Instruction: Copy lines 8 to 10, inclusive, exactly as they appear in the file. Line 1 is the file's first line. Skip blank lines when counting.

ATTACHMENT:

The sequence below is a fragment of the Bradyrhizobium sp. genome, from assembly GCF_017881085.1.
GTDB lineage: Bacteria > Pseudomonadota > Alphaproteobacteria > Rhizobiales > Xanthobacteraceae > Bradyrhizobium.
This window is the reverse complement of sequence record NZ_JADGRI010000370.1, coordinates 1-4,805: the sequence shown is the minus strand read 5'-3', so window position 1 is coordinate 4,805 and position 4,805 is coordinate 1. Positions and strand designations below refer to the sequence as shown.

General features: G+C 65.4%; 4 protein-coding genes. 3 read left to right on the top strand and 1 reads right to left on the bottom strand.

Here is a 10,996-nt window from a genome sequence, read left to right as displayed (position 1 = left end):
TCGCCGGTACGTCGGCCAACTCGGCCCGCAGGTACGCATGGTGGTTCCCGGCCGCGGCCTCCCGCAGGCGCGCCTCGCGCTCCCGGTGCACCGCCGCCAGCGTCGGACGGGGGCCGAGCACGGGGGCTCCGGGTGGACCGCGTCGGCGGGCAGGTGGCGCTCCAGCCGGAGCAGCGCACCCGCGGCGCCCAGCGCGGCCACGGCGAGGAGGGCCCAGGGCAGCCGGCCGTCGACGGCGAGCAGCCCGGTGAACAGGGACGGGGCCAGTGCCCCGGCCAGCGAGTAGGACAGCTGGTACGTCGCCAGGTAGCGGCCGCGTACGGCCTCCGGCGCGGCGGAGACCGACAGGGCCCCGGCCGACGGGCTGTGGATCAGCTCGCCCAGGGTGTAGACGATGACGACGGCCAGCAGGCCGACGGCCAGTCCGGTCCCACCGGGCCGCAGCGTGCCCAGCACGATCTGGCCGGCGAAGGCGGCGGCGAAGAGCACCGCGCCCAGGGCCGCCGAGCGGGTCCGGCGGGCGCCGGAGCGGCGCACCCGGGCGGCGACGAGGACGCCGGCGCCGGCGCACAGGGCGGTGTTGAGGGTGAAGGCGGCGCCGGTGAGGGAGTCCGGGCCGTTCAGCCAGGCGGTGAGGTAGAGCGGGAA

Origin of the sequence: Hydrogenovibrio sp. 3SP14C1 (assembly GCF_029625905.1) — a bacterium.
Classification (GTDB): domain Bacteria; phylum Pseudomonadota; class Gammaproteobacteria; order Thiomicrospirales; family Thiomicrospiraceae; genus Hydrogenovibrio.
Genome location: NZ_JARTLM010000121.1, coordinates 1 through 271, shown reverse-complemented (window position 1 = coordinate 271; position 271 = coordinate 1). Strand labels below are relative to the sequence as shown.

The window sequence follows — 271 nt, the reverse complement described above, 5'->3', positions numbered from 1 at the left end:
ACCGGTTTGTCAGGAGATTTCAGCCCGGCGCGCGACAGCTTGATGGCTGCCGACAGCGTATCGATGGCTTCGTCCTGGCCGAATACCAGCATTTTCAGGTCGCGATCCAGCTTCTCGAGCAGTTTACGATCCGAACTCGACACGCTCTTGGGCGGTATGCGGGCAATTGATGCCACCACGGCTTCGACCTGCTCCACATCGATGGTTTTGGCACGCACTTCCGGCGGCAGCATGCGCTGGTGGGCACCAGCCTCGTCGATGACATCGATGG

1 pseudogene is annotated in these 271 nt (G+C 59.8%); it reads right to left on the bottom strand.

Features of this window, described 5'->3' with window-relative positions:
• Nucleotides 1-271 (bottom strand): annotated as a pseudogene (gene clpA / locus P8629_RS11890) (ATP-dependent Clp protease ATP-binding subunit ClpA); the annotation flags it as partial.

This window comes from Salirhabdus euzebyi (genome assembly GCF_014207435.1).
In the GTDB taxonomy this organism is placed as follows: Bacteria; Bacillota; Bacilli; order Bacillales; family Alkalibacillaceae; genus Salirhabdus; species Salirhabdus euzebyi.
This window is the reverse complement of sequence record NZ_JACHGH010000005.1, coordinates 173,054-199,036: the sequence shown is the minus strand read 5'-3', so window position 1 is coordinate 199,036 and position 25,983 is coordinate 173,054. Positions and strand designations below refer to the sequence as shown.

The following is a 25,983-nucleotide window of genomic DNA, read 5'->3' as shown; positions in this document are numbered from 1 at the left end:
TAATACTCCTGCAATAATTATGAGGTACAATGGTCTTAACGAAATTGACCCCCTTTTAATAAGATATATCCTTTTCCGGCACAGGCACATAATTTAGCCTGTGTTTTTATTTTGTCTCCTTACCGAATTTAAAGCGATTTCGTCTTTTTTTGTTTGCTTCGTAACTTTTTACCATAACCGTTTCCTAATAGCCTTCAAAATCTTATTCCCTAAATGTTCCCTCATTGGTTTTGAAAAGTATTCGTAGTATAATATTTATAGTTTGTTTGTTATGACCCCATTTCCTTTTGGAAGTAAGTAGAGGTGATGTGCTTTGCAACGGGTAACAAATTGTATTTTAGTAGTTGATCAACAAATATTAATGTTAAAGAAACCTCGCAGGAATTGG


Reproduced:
Classification (GTDB): domain Bacteria; phylum Pseudomonadota; class Gammaproteobacteria; order Thiomicrospirales; family Thiomicrospiraceae; genus Hydrogenovibrio.
Genome location: NZ_JARTLM010000121.1, coordinates 1 through 271, shown reverse-complemented (window position 1 = coordinate 271; position 271 = coordinate 1). Strand labels below are relative to the sequence as shown.

The window sequence follows — 271 nt, the reverse complement described above, 5'->3', positions numbered from 1 at the left end: